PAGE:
It isn't poor regulation; just that the alternator can't put out 12+ volts when it is turning slowly. If the raw alternator output is <12v, then the regulator doesn't have much to work with.

The copper wires, relays/switches, and connectors have no idea whether the engine is at idle or redline.
 

Mike Goble

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I agree with what Mike is saying, but with two clarifications:
Just be sure to make that battery ground connection is attached to something beefy on the body-frame. Bolting it to a thin sheet metal section won't provide that "cross-sectional area many times larger, allowing for much lower resistance"
True, though once the engine is running, the amperage drops dramatically. The starter is by far the largest load in any automotive electrical system.
I was curious about the magnitude of the difference in conductivity between copper and steel and found a chart at: https://www.thebalance.com/electrical-conductivity-in-metals-2340117 If I'm reading the chart correctly, copper has a conductance 6x greater than iron (which should be close to that of steel).
As I pointed out in the first sentence - "If you look at any OEM rear battery installation you will find a short cable directly to the frame." You will also notice that this short cable is often of a lighter gauge than its long counterpart. OEM's know that the difference between #2 cable and #00 cable over a distance of 12" at a load of 150A is going to be about 0.012 volts, a minuscule difference. If you were to use #2 for the entire circuit the effect would be much more.

If you did happen to attach it to a piece of sheet metal the effect would be minimal. The choke point, the piece of metal that is smaller in cross-sectional area than the main conductor and presents more resistance to flow, operates under the same rules as all the conducting metal - resistance over distance. The ferrule that you use to connect to the frame represents a choke point because the cross-sectional area of the ferrule is less than that of the cable. The actual point of contact, where the tinned ferrule meets the ferrous metal is another choke point, no matter how thick the ferrous metal is.

Let's say that you did attach your battery cable to 1/16" thick sheet metal on your trunk floor and it has a conductivity of 16% that of copper. At what point will the cross-sectional area of the sheet metal be six times the cross-sectional area of the cable? Let's use 00 cable as our standard and it has a cross-sectional area of 0.1 sq.in. One thing we need to realize is that the flow of electrons goes in all directions as it selects the path of least resistance. It will flow radially from our contact point out into the sheet metal, so we are calculating the diameter of a cylinder of 1/16" sheet metal whose wall area is 0.6". It turns out to be a circle roughly 3.2" in diameter. At any point past that the cross sectional are of the sheet metal is such that it is >6 times the area of the cable and able to conduct current with less voltage drop. If you were to put a voltmeter across the 1.6" radius of this circle, you probably couldn't measure the drop with a readily available voltmeter.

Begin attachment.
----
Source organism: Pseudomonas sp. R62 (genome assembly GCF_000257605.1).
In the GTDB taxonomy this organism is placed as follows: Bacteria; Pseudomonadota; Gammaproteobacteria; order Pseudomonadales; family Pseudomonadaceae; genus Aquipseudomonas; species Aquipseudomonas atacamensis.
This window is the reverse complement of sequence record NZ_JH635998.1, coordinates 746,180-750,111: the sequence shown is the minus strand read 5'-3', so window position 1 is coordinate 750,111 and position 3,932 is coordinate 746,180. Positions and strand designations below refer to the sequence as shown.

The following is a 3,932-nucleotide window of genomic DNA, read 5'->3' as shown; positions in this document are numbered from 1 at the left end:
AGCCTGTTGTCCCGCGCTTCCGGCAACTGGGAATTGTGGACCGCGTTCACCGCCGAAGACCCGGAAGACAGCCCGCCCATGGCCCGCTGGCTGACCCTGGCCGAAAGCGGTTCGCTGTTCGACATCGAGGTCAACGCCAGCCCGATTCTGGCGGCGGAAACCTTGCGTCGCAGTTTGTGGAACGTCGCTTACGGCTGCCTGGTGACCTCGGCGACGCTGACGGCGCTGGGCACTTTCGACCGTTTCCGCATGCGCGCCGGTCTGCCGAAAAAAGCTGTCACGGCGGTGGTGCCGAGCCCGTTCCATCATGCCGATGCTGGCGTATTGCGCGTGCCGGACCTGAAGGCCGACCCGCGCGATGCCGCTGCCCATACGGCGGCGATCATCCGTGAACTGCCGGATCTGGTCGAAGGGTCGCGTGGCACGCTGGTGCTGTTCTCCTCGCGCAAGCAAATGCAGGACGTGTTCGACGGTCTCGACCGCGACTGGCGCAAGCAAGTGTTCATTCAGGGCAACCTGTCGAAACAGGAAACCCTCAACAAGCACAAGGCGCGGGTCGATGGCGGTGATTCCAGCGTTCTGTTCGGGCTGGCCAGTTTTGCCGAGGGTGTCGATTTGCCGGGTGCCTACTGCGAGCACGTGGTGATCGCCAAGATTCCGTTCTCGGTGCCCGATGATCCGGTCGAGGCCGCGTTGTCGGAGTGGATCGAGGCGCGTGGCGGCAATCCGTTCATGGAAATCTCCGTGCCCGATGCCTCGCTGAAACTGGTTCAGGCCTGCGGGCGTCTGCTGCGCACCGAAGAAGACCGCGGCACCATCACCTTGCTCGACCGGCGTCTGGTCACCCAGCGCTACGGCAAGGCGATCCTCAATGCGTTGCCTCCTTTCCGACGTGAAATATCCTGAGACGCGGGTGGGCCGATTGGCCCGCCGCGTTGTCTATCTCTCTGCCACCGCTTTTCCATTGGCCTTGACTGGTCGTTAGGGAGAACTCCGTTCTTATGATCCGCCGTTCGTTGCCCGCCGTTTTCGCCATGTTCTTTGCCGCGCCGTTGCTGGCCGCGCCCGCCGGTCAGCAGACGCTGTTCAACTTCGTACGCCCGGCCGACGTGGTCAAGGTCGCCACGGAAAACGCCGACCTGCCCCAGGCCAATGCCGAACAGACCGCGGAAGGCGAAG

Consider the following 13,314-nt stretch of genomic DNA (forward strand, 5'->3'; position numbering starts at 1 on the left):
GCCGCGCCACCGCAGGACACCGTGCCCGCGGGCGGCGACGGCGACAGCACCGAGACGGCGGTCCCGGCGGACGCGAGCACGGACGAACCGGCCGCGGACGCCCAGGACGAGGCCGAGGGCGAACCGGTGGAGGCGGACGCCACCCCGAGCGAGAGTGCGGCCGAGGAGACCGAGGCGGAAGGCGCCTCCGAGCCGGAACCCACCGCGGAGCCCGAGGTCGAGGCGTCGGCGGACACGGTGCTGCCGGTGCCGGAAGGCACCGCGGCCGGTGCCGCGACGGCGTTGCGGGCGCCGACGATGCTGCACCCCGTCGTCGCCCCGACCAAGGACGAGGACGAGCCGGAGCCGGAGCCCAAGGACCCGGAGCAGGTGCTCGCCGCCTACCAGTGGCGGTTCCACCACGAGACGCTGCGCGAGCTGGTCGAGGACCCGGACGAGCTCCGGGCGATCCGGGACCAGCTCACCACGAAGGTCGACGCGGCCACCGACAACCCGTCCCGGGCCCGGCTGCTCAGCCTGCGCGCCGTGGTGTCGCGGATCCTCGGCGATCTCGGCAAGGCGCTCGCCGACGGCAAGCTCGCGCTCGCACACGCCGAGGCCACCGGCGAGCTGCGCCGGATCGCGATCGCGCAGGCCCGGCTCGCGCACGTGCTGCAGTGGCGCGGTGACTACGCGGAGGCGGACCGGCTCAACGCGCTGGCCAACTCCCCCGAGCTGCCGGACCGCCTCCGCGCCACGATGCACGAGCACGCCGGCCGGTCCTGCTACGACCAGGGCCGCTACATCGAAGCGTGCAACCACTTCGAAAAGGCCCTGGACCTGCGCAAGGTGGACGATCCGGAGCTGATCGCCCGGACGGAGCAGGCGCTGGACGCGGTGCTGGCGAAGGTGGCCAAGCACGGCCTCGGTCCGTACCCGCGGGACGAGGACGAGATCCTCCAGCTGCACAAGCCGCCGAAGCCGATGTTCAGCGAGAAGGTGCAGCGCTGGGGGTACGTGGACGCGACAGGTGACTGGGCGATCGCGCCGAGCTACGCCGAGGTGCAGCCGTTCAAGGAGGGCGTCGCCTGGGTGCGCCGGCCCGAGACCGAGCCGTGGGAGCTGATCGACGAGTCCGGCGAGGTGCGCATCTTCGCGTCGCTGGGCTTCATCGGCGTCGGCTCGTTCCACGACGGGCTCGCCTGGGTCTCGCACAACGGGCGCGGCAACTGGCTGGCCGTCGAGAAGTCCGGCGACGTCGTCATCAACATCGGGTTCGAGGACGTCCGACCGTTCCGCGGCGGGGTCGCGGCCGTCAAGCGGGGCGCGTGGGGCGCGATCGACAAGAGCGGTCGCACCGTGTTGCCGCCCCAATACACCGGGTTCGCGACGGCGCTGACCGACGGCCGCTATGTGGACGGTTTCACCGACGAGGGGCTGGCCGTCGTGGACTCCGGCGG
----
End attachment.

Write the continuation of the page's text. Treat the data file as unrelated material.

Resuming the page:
Let's say your floor pan averages 50" wide and is 1/16" thick. It has a CSA of 3.125 sq.in., roughly 30 times the CSA of a 00 cable, so the floor pan by itself has 1/5 the resistance of a 00 cable of the same length. Throw in the frame rails, roof, rockers and any other paths of conduction you may end up with 1/8 the resistance.

It is absolutely true that the starter is the largest consumer of power, and the battery is the only device that can provide this power. Once the starter has done its job, which like most men is done rather quickly and with great flourish, the battery becomes just another load. The alternator becomes the prime mover of electrons in the system and the case of the alternator becomes the point to which all current in the system returns. You could replace both battery cables with some 12 gauge wire and everything would work just fine, and the battery will recharge itself in a few minutes. If you forgot to switch back, the 12 gauge wire would fuse immediately.
 

jmackro

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If you did happen to attach it to a piece of sheet metal the effect would be minimal. The choke point, the piece of metal that is smaller in cross-sectional area than the main conductor and presents more resistance to flow, operates under the same rules as all the conducting metal - resistance over distance.
Thanks for the detailed explanation. I see your point: the thin steel where the ground is connected would be a "choke point", but only in the immediate vicinity. Still, you can usually find multiple layers of sheet metal, or a heavier support, within a few inches of any point on a car body. So I would use a (copper) ground cable a few inches longer to reach such a point, rather than to connect the battery ground to a single layer of thin sheet metal.

If I was a engineer at Toyota designing a car to be built in high volume, saving a few inches of ground cable by connecting to the closest sheet metal would be important. But when you're relocating the battery on your coupe, who cares if a 10" long ground cable costs a couple of bucks more than an 8" cable if it allows you to connect to thicker metal? Admittedly, this is more a matter of aesthetics than engineering.
If you were to put a voltmeter across the 1.6" radius of this circle, you probably couldn't measure the drop with a readily available voltmeter.
Maybe, but these things just bother me. Sort of like why I clean & polish parts that only I will ever see.
 
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Mike Goble

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The pros and cons of ground cable length probably never comes up when the average guy is relocating a battery. You put the battery in where you want it, choose a spot to attach the ground and you get a cable to fit. I buy them ready made as any gain in voltage drop I may realize will probably be offset by faulty assembly on my part.